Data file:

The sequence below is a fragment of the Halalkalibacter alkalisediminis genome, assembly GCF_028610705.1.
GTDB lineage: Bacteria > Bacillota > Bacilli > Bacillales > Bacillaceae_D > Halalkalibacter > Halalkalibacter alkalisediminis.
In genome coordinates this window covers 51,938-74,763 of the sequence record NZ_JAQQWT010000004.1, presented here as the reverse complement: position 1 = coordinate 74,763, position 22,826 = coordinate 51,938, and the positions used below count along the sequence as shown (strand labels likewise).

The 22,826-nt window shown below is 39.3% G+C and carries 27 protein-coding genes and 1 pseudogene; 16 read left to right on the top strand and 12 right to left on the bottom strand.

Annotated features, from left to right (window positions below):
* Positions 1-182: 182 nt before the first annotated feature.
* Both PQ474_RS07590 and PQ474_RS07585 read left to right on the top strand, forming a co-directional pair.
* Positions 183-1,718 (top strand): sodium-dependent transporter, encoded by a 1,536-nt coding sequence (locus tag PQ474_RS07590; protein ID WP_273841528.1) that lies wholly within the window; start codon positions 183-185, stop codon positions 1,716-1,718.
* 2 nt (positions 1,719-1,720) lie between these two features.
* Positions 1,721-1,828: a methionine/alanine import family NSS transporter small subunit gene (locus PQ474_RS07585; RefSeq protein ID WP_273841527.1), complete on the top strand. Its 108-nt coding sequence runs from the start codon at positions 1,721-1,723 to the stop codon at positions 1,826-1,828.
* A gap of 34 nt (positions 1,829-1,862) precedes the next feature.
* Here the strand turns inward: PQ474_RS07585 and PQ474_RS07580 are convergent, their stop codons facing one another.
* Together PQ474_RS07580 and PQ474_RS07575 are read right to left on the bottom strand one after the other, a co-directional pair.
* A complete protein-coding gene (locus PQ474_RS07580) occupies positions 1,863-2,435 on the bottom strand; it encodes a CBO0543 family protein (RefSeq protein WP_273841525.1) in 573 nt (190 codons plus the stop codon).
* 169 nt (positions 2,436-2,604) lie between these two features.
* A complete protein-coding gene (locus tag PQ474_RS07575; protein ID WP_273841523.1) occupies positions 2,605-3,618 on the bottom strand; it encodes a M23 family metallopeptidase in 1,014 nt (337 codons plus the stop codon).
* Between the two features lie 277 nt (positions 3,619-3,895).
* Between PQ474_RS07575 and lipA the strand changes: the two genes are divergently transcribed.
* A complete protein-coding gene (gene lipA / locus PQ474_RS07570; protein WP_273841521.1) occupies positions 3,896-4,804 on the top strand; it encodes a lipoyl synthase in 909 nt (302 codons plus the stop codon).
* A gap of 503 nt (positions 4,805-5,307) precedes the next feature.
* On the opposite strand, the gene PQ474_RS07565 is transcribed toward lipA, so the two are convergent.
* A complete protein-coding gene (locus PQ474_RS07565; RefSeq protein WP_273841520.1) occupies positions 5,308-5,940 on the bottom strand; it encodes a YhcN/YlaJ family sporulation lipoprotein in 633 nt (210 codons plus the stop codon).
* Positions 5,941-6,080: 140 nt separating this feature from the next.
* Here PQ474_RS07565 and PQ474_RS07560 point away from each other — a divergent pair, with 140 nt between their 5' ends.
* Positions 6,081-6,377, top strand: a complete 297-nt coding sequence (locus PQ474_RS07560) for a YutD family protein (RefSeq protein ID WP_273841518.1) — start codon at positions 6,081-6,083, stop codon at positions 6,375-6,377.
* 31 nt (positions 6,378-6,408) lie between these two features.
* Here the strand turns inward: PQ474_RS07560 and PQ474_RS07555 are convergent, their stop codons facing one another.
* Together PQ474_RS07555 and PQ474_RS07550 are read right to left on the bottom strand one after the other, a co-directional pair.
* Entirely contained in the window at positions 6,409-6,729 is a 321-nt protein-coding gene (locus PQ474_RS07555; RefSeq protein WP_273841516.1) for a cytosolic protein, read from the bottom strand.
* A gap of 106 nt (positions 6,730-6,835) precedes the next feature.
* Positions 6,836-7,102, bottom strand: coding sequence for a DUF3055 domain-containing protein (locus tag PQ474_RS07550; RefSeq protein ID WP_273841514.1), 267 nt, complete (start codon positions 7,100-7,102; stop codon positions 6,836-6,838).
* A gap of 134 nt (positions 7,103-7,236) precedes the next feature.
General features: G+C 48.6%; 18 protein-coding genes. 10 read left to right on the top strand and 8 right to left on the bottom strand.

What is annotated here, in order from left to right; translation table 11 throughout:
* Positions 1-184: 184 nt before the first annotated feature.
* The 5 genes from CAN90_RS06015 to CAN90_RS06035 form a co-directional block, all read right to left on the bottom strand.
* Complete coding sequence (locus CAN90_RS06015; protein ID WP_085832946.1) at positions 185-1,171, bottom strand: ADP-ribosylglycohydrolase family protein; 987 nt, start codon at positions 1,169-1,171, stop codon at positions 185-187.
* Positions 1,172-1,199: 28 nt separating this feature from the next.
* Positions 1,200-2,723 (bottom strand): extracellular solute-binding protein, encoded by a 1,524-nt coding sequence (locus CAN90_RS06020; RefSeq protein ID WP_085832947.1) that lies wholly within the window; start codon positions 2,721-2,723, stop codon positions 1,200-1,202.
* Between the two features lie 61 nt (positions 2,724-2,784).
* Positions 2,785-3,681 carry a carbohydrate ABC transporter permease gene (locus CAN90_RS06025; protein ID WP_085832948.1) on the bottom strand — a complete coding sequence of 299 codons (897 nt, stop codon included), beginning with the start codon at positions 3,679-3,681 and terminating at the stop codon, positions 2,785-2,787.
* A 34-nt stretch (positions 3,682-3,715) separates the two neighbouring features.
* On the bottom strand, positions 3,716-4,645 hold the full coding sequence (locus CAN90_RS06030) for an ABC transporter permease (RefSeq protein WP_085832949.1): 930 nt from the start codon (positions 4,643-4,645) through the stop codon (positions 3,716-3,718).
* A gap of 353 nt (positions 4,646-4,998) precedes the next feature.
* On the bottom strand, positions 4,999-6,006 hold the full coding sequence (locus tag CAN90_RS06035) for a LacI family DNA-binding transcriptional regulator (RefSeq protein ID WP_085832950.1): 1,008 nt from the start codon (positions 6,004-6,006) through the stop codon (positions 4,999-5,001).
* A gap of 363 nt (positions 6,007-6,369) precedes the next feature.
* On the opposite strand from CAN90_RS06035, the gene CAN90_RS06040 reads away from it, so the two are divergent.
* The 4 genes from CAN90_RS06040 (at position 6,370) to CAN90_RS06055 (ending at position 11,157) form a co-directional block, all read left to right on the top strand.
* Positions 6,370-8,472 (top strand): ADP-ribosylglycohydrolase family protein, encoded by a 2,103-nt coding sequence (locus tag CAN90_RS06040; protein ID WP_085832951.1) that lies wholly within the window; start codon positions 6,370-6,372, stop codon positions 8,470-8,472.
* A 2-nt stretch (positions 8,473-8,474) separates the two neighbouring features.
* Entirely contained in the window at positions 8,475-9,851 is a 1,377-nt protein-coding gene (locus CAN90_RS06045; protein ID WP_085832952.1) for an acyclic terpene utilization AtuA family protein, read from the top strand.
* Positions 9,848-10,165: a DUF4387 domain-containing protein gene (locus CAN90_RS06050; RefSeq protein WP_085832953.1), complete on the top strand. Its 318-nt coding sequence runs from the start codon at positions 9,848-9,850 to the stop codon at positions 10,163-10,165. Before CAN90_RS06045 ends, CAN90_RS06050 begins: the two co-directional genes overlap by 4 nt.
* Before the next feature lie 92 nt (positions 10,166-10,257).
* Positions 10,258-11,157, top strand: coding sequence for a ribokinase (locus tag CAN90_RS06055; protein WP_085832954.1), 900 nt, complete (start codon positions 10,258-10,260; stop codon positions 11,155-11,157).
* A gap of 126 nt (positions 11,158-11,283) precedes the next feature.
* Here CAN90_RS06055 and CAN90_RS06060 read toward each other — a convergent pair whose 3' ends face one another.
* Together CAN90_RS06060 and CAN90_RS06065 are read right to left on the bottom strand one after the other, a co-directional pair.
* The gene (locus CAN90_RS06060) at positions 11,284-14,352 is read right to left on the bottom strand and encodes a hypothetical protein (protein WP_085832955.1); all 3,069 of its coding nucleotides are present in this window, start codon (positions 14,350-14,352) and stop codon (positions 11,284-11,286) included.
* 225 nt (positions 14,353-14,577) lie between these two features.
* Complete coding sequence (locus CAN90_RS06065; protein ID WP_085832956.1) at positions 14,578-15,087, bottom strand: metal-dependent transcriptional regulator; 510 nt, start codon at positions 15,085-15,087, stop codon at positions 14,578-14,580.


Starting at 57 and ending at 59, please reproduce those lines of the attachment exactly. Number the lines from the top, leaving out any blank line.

* Together CAN90_RS06060 and CAN90_RS06065 are read right to left on the bottom strand one after the other, a co-directional pair.
* The gene (locus CAN90_RS06060) at positions 11,284-14,352 is read right to left on the bottom strand and encodes a hypothetical protein (protein WP_085832955.1); all 3,069 of its coding nucleotides are present in this window, start codon (positions 14,350-14,352) and stop codon (positions 11,284-11,286) included.
* 225 nt (positions 14,353-14,577) lie between these two features.